There existed some special accessories of which some still are being used at modern hammams: such as the peştemal (a special cloth of silk and/or cotton, to cover the body, like pareos), nalın (special wooden clogs that would prevent the wearer from slipping on the wet floor, often decorated with silver or mother-of-pearl), kese (a rough mitt for massage), and sometimes jewel boxes, gilded soap boxes, mirrors, henna bowls, perfume bottles and such.

Traditionally, the masseurs in the baths, tellak in Turkish, who were young boys, helped wash clients by soaping and scrubbing their bodies. They also worked as sex workers. We know today, by texts left by Ottoman authors, who they were, their prices, how many times they could bring their customers to orgasm, and the details of their sexual practices. (From the Dellâkname-i Dilküşâ, eighteenth century work by Dervish, Ismail Agha; Ottoman archives, S
uleymaniye, Istanbul) They were recruited from among the ranks of the non-Muslim subject nations of the Turkish empire, such as Greeks, Armenians, Jews, Albanians, Bulgarians, Lebanese, Roma and others.


At times the relationship between a tellak and his client became intensely personal. It is recorded that in the mid-18th century, a janissary — an elite soldier in the Ottoman army, also often of European descent — had a tellak for a lover.



After the defeat and dismemberment of the Ottoman empire, in the quickly westernizing Turkish republic the tellak boys lost their sexual aspect, and now the tellak's role is filled by adult attendants who specialize in more prosaic forms of scrubbing and massage. Yet in Turkish the term hamam oğlanı 'bath boy' is still used as a euphemism for a homosexual.


Public baths today
Public baths are common in many countries, such as Japan, Korea, and Germany. In modern Russia, much political and economic business is conducted in men’s-only steam baths. Public baths are popular in hotels or resorts and retreats. Services such as back scrubbing, steam rooms, saunas, and pools of various temperatures are common.


Ancient Greek and Rome
In The Book of the Bath, Françoise de Bonneville wrote, "The history of public baths begins in Greece in the sixth century B.C.," where men and women washed in basins near places of exercise, physical and intellectual. Later gymnasia had indoor basins set overhead, the open maws of marble lions offering showers, and circular pools with tiers of steps for lounging.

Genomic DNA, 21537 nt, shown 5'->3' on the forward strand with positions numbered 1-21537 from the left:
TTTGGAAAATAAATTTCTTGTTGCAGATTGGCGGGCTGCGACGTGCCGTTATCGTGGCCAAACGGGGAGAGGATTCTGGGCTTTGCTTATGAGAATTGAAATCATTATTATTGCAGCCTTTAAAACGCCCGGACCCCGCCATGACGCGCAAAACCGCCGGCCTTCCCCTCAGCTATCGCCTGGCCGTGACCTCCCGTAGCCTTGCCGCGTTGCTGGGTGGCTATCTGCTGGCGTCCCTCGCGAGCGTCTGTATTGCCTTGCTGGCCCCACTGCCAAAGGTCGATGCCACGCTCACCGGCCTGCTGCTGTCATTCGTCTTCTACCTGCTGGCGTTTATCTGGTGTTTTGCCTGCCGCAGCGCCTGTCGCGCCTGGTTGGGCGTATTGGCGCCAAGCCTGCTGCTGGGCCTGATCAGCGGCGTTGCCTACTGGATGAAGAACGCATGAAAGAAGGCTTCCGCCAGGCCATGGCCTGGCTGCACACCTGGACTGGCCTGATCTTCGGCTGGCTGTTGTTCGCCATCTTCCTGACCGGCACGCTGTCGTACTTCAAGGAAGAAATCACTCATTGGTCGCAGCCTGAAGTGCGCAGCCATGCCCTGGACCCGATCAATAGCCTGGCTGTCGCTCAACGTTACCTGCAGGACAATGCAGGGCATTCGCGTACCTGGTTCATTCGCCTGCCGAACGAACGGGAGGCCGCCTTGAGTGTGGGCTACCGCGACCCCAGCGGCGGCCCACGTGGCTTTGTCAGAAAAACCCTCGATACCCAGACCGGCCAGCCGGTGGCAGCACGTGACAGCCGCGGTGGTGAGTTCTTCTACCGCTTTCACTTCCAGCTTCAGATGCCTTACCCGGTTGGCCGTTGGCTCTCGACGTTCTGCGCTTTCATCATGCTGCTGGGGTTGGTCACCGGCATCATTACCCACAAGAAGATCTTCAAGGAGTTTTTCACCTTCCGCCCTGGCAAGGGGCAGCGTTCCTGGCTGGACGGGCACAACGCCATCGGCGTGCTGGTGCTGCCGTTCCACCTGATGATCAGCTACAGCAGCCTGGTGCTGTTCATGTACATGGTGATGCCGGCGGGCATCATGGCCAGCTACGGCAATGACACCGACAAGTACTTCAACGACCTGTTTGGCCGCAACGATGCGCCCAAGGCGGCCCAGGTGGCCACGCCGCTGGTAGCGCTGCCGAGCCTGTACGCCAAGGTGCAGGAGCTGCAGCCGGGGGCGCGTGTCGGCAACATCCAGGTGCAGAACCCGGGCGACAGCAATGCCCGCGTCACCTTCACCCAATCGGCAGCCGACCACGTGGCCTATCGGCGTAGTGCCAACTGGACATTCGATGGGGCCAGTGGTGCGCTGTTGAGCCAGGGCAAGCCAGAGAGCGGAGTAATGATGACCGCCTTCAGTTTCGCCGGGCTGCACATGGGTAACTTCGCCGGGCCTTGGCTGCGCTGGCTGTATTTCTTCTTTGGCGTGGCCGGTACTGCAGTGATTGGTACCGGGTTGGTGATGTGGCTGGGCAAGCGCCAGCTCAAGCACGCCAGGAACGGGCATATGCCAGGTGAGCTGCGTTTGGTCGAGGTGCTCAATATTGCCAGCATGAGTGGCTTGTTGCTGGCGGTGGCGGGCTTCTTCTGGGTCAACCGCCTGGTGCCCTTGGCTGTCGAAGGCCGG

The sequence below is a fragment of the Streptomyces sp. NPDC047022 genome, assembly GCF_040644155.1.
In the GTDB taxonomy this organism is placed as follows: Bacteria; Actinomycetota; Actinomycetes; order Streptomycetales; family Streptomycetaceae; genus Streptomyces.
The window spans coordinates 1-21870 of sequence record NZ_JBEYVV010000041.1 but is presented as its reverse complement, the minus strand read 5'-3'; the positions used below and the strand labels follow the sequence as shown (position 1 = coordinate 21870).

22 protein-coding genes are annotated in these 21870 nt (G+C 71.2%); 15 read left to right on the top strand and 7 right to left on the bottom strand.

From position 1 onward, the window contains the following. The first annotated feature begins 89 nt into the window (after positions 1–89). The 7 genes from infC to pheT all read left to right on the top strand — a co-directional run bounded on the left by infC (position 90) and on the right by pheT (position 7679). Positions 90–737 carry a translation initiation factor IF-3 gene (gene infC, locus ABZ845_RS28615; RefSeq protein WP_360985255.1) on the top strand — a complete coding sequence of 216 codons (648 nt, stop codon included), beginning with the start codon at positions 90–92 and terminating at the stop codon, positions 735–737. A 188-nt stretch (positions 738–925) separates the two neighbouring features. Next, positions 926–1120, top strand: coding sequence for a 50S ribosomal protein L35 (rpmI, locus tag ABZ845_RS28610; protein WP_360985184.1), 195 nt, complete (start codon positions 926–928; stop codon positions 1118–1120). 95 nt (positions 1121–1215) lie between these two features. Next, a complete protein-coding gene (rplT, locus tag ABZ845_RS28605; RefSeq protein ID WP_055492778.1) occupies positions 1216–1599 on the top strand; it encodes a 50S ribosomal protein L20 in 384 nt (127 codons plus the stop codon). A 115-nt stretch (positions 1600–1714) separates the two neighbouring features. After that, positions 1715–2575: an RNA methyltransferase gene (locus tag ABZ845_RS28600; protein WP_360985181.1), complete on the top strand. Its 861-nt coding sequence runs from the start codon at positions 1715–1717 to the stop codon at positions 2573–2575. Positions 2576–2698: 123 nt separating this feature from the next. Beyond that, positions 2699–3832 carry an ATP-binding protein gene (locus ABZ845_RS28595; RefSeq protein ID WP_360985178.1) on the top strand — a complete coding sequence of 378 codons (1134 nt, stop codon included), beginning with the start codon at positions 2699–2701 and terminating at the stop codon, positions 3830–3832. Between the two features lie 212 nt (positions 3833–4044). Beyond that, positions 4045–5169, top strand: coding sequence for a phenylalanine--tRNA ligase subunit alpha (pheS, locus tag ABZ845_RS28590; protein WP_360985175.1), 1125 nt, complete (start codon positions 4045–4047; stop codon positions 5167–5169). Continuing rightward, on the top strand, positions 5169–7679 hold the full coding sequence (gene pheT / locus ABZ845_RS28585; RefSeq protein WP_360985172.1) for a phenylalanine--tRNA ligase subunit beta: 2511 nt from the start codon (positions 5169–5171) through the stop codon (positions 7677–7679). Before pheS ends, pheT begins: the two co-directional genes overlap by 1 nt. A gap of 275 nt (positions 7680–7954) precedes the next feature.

Bathing was ritualized, becoming an art -- of cleansing sands, hot water, hot air in dark vaulted "vapor baths," a cooling plunge, a rubdown with aromatic oils. Cities all over Ancient Greece honored sites where "young ephebes stood and splashed water over their bodies."


Romans adopted this Greek model of "warmth and conviviality," albeit with their usual excess. The first public thermae of 19 BC had a rotunda 25 meters across, circled by small rooms, set in a park with artificial river and pool. By 300 AD the Baths of Diocletian would cover 1.5 million square feet (140,000 m²), its soaring granite and porphry sheltering 3,000 bathers a day.


Roman baths became "something like a cross between an aquacentre and a theme park," with pools, game rooms, gardens, even libraries and theatres.


One of the most famous public bath sites is Aquae Sulis in Bath, England. It is no longer in use, but when it was, its waters were believed to cure diseases.


The largest baths in Rome were the Baths of Caracalla built by the emperor Caracalla (211-217), where men and women had mixed freely. Laws were soon brought to suppress "licentiousness" (mixed and otherwise). Few worked. In 320 AD women were barred from the thermae. At the end of that century St John Chrysostom, Patriarch of Constantinople, banned baths altogether.